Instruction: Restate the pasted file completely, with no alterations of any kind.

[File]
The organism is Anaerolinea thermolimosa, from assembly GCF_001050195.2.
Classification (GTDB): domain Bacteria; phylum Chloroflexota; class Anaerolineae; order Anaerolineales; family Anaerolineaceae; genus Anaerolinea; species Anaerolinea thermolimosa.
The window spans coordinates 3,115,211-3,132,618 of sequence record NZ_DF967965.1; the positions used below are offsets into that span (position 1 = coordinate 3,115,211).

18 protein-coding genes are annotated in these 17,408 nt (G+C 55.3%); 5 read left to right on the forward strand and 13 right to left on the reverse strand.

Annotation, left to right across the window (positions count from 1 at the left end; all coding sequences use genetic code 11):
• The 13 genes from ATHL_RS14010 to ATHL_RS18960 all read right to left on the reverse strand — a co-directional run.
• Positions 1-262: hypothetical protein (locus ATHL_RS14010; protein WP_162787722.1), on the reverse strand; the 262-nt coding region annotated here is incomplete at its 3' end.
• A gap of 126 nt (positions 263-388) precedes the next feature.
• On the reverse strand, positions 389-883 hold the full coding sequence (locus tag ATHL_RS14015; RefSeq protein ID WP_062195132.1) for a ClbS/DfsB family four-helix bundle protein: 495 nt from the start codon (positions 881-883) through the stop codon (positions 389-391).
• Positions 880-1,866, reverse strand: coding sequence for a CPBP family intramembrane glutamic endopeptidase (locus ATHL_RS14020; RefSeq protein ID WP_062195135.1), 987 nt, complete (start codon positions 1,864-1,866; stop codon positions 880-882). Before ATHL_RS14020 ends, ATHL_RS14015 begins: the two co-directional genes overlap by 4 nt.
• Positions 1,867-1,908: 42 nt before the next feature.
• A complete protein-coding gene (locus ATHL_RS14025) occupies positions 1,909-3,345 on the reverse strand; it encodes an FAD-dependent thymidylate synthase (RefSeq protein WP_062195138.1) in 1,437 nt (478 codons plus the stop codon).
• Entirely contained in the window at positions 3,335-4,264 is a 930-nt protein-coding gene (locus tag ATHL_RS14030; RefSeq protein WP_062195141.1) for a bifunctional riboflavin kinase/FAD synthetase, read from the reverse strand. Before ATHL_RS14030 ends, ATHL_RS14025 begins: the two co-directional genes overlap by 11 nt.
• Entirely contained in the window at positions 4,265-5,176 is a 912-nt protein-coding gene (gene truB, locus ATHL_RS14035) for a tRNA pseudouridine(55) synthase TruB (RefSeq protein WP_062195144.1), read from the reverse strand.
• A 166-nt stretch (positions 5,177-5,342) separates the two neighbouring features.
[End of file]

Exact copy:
The organism is Anaerolinea thermolimosa, from assembly GCF_001050195.2.
Classification (GTDB): domain Bacteria; phylum Chloroflexota; class Anaerolineae; order Anaerolineales; family Anaerolineaceae; genus Anaerolinea; species Anaerolinea thermolimosa.
The window spans coordinates 3,115,211-3,132,618 of sequence record NZ_DF967965.1; the positions used below are offsets into that span (position 1 = coordinate 3,115,211).

18 protein-coding genes are annotated in these 17,408 nt (G+C 55.3%); 5 read left to right on the forward strand and 13 right to left on the reverse strand.

Annotation, left to right across the window (positions count from 1 at the left end; all coding sequences use genetic code 11):
• The 13 genes from ATHL_RS14010 to ATHL_RS18960 all read right to left on the reverse strand — a co-directional run.
• Positions 1-262: hypothetical protein (locus ATHL_RS14010; protein WP_162787722.1), on the reverse strand; the 262-nt coding region annotated here is incomplete at its 3' end.
• A gap of 126 nt (positions 263-388) precedes the next feature.
• On the reverse strand, positions 389-883 hold the full coding sequence (locus tag ATHL_RS14015; RefSeq protein ID WP_062195132.1) for a ClbS/DfsB family four-helix bundle protein: 495 nt from the start codon (positions 881-883) through the stop codon (positions 389-391).
• Positions 880-1,866, reverse strand: coding sequence for a CPBP family intramembrane glutamic endopeptidase (locus ATHL_RS14020; RefSeq protein ID WP_062195135.1), 987 nt, complete (start codon positions 1,864-1,866; stop codon positions 880-882). Before ATHL_RS14020 ends, ATHL_RS14015 begins: the two co-directional genes overlap by 4 nt.
• Positions 1,867-1,908: 42 nt before the next feature.
• A complete protein-coding gene (locus ATHL_RS14025) occupies positions 1,909-3,345 on the reverse strand; it encodes an FAD-dependent thymidylate synthase (RefSeq protein WP_062195138.1) in 1,437 nt (478 codons plus the stop codon).
• Entirely contained in the window at positions 3,335-4,264 is a 930-nt protein-coding gene (locus tag ATHL_RS14030; RefSeq protein WP_062195141.1) for a bifunctional riboflavin kinase/FAD synthetase, read from the reverse strand. Before ATHL_RS14030 ends, ATHL_RS14025 begins: the two co-directional genes overlap by 11 nt.
• Entirely contained in the window at positions 4,265-5,176 is a 912-nt protein-coding gene (gene truB, locus ATHL_RS14035) for a tRNA pseudouridine(55) synthase TruB (RefSeq protein WP_062195144.1), read from the reverse strand.
• A 166-nt stretch (positions 5,177-5,342) separates the two neighbouring features.